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Corporate Social Responsibility: Beyond the Buzzwords


October 27, 2023

Corporate Social Responsibility: Beyond the Buzzwords


Equity, diversity and inclusion. Climate change. Social and economic inequality. Public health. Society is being asked to deal with these critical issues and so many more. And businesses cannot afford to overlook them either. Increasingly, they are feeling the pressure to put actionable initiatives in place to ensure they come across as socially responsible, failing which their image, their bottom line and their very existence may be doomed.

Executive Education HEC Montréal recently conducted a webinar on this topic, entitled Corporate Social Responsibility: Game-Changer or Gimmick?, in conjunction with La Presse.

Three speakers joined moderator François Cardinal, La Presse’s Vice-President, Information, and Deputy Editor, on October 11:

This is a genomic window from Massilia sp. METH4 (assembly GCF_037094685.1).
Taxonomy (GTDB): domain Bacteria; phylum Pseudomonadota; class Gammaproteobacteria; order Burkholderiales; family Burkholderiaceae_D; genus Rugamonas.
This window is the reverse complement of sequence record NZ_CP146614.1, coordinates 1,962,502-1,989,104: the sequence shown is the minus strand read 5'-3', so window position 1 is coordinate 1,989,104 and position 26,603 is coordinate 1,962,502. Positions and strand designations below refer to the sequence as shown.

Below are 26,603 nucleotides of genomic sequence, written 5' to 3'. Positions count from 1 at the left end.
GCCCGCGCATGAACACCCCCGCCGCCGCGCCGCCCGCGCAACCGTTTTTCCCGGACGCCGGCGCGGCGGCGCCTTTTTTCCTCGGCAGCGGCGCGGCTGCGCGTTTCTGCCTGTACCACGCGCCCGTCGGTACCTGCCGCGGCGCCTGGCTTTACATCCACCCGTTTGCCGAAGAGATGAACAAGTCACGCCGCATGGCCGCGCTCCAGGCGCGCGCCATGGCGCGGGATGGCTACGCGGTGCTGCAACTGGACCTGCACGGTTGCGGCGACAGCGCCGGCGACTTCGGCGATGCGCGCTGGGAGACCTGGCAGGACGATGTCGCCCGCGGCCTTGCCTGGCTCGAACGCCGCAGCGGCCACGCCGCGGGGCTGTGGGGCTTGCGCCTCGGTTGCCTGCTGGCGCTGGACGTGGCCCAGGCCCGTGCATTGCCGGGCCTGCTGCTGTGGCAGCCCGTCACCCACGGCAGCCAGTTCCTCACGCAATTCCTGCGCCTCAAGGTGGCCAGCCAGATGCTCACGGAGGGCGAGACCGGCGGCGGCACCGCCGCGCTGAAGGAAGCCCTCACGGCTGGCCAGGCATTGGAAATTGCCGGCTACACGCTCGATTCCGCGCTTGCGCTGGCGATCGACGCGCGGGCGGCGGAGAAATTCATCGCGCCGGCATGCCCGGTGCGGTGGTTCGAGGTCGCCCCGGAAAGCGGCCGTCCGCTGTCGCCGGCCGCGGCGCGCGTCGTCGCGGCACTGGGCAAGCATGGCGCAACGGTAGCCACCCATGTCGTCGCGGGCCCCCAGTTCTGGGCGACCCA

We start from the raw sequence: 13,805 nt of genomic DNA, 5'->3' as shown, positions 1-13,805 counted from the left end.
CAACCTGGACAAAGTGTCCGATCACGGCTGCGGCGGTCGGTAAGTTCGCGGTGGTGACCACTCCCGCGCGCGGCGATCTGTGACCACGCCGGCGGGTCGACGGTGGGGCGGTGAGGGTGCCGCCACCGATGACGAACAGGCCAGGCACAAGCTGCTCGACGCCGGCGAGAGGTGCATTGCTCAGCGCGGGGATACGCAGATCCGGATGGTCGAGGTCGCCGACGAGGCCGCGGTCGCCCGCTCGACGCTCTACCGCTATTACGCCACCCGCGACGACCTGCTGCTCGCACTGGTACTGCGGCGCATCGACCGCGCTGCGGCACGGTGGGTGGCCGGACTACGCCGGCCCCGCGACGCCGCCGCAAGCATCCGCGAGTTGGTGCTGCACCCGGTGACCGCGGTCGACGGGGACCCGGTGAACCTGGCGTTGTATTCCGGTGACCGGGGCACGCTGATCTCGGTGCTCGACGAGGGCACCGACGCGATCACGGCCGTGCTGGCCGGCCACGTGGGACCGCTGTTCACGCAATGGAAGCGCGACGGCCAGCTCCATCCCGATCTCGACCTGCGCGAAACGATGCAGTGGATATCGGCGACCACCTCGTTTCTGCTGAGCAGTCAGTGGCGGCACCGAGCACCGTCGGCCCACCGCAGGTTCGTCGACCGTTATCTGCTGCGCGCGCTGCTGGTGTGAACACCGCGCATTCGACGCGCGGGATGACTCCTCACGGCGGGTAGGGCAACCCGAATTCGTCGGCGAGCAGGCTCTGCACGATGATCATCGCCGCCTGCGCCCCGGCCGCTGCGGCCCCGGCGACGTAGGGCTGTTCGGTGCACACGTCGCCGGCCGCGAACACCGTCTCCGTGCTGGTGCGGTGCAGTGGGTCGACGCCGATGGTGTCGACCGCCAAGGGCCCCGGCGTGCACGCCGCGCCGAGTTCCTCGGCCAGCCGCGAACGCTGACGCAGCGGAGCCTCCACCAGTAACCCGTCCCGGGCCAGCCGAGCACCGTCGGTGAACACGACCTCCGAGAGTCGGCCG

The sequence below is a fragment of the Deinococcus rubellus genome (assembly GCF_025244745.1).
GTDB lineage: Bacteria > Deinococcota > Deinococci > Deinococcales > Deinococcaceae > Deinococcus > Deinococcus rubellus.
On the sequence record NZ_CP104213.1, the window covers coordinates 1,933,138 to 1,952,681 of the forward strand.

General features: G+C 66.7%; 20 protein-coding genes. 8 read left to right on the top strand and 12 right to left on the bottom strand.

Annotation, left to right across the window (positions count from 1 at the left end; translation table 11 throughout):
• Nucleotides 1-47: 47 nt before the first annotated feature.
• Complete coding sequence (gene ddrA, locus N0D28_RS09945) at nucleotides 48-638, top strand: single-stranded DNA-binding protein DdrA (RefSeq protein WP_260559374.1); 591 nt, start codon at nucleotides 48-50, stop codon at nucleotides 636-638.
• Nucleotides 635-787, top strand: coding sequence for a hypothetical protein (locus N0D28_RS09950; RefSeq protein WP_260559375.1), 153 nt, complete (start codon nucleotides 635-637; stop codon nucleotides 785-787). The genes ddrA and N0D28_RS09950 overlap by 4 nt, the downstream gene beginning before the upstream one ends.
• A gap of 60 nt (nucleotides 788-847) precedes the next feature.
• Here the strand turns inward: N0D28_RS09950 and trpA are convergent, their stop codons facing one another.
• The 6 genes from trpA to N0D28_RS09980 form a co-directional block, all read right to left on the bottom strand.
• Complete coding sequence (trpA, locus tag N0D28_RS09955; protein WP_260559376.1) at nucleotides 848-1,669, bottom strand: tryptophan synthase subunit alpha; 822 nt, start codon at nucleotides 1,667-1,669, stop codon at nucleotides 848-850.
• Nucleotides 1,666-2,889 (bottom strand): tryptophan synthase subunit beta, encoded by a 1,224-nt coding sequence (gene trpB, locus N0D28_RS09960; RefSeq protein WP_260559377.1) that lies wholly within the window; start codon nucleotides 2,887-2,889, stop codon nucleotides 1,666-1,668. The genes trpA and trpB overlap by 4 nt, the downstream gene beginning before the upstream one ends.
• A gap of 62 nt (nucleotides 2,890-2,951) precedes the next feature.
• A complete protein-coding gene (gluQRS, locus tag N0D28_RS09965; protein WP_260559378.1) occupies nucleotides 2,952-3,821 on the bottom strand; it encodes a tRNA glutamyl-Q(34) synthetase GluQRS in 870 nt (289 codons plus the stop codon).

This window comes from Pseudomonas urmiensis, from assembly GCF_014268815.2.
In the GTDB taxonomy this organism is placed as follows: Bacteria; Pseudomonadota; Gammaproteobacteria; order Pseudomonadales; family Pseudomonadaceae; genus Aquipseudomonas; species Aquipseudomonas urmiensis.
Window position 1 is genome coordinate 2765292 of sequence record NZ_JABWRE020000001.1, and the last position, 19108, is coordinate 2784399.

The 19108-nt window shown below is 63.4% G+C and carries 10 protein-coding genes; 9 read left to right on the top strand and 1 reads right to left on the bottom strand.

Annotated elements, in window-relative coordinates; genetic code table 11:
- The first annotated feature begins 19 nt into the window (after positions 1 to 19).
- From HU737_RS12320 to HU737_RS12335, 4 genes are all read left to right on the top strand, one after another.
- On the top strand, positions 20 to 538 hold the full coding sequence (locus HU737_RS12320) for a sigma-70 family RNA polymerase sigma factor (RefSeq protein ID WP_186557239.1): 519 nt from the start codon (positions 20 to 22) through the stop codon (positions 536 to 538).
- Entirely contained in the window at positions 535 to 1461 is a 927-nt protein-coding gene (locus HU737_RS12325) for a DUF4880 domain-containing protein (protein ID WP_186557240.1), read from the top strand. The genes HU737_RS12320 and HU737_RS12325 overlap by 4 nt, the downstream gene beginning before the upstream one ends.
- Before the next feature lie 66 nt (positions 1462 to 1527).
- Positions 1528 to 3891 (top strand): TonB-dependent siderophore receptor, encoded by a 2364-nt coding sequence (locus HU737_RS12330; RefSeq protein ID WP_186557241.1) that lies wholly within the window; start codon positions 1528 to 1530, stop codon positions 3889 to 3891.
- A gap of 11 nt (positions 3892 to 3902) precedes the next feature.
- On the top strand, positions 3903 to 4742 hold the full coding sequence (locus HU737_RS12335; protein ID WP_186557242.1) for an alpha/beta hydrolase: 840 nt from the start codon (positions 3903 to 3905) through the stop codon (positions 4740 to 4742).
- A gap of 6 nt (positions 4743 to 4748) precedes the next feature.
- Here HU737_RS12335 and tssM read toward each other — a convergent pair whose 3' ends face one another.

• Luciano Barin Cruz, Professor, Department of Management; Director, Office of Sustainable Tourism; Director and Co-Founder of the IDEOS Hub, HEC Montréal.
  • Stéphanie Émond, Vice-President and Chief Impact Officer, FinDev Canada, an organization devoted to supporting development through the private sector. The goal of FinDev Canada’s financing and investment products and technical assistance solutions is to promote sustainable and inclusive growth in emerging markets and developing economies.
  • Frantz Saintellemy, President and Chief Operating Officer, LeddarTech, a leader in environmental sensing solutions for autonomous vehicles. He is also Université de Montréal’s 14th Chancellor.

How do businesses approach the issue CSR?

“Game-changer or gimmick? Both. We see some businesses go about it methodically, comprehensively and with all due transparency. But then there are others that are just looking to boost their image, without actually making any substantial changes to their business model. One thing’s for sure: there’s no way we can achieve our sustainable development goals without the active and sincere participation of the business community.”

Stéphanie Émond

Frantz Saintellemy addressed the potential conflict between protecting shareholders’ interests and taking socially responsible action:

“A CEO can be as socially responsible as they like, but if there isn’t money to be made somewhere, it won’t last. Hence the importance of developing a business strategy where any such actions can yield tangible financial gains. When [CSR] is little more than a marketing tool, it won’t stick around.”